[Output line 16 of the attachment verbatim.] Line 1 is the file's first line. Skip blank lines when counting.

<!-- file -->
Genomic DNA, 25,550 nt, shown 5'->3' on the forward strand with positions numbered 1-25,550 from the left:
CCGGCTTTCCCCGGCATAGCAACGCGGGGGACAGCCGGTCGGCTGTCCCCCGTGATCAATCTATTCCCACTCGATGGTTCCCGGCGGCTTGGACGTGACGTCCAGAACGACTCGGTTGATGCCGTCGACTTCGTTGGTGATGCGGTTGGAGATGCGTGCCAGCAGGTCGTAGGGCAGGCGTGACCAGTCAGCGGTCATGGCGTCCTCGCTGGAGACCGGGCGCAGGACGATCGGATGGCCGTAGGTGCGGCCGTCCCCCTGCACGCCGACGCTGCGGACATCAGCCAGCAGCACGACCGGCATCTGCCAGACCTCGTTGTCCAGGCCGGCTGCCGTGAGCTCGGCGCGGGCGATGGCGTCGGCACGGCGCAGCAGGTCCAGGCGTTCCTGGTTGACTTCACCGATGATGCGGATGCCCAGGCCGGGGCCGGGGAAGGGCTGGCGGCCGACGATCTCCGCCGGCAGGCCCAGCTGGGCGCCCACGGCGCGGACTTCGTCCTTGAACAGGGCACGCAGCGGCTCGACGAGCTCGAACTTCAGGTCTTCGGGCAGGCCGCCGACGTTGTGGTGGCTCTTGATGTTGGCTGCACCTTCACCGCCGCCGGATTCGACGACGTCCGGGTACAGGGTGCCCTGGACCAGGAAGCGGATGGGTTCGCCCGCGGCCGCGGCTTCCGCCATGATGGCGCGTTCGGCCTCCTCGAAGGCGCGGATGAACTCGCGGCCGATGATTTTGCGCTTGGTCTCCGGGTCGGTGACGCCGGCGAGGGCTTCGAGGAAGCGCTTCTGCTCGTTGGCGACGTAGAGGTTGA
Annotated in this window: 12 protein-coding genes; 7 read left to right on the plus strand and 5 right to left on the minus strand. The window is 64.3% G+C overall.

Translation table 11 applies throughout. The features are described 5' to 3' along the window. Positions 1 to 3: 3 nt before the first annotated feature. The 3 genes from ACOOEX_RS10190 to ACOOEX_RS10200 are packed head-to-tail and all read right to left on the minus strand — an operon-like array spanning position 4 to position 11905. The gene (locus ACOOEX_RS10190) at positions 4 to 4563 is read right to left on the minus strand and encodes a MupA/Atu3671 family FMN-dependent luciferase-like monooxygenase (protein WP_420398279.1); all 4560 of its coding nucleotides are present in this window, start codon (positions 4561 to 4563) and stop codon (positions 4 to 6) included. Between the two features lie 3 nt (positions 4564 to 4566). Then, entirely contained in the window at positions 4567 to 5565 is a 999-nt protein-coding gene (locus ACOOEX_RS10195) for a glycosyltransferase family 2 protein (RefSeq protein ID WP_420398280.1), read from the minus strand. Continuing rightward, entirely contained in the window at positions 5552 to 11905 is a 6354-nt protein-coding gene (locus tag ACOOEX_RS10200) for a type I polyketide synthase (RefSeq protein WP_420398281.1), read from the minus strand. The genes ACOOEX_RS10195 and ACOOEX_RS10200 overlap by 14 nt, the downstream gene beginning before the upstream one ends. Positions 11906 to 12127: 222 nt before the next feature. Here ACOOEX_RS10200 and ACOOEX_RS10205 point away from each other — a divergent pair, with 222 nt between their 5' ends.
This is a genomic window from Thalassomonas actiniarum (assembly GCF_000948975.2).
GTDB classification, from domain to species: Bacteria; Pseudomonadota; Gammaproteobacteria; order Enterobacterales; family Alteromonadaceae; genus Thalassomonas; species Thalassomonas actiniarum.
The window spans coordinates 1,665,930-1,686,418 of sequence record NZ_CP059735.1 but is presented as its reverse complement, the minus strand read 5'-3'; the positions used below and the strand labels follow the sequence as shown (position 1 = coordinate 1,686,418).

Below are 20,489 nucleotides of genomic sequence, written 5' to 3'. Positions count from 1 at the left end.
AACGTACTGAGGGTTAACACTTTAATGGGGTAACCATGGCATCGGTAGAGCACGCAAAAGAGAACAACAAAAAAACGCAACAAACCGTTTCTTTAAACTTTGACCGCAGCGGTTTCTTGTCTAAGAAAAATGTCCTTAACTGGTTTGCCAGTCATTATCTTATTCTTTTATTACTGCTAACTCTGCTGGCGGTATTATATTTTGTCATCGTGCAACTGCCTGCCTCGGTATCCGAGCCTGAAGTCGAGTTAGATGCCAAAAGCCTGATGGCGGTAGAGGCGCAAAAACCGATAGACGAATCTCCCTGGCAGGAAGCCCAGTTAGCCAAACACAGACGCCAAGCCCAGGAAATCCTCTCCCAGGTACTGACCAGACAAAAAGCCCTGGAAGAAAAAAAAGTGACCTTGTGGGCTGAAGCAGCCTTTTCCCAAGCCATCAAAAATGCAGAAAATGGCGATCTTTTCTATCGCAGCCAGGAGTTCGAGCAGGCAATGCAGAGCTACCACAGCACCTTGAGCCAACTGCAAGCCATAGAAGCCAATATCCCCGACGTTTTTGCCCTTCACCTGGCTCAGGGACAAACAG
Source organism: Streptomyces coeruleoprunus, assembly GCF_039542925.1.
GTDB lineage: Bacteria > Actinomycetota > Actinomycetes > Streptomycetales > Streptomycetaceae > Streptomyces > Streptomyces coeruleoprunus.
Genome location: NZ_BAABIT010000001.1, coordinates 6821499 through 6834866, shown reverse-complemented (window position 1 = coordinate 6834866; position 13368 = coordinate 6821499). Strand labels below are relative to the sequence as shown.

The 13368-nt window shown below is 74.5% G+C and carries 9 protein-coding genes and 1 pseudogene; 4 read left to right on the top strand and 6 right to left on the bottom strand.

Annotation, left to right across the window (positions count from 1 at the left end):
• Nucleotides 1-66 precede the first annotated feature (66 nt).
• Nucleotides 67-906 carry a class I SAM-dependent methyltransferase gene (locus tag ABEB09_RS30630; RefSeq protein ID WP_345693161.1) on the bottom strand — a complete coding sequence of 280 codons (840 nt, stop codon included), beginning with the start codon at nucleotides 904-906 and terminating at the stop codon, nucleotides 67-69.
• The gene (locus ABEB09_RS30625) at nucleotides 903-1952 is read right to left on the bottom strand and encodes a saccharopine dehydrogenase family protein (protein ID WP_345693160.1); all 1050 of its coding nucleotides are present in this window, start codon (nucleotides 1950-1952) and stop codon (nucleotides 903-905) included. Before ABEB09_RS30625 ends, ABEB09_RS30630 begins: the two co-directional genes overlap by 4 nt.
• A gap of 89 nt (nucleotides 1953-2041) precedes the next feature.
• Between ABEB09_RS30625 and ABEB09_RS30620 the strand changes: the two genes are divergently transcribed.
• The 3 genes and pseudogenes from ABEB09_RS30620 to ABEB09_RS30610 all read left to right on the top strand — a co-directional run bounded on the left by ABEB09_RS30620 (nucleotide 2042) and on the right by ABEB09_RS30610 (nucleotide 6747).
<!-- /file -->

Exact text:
• Nucleotides 67-906 carry a class I SAM-dependent methyltransferase gene (locus tag ABEB09_RS30630; RefSeq protein ID WP_345693161.1) on the bottom strand — a complete coding sequence of 280 codons (840 nt, stop codon included), beginning with the start codon at nucleotides 904-906 and terminating at the stop codon, nucleotides 67-69.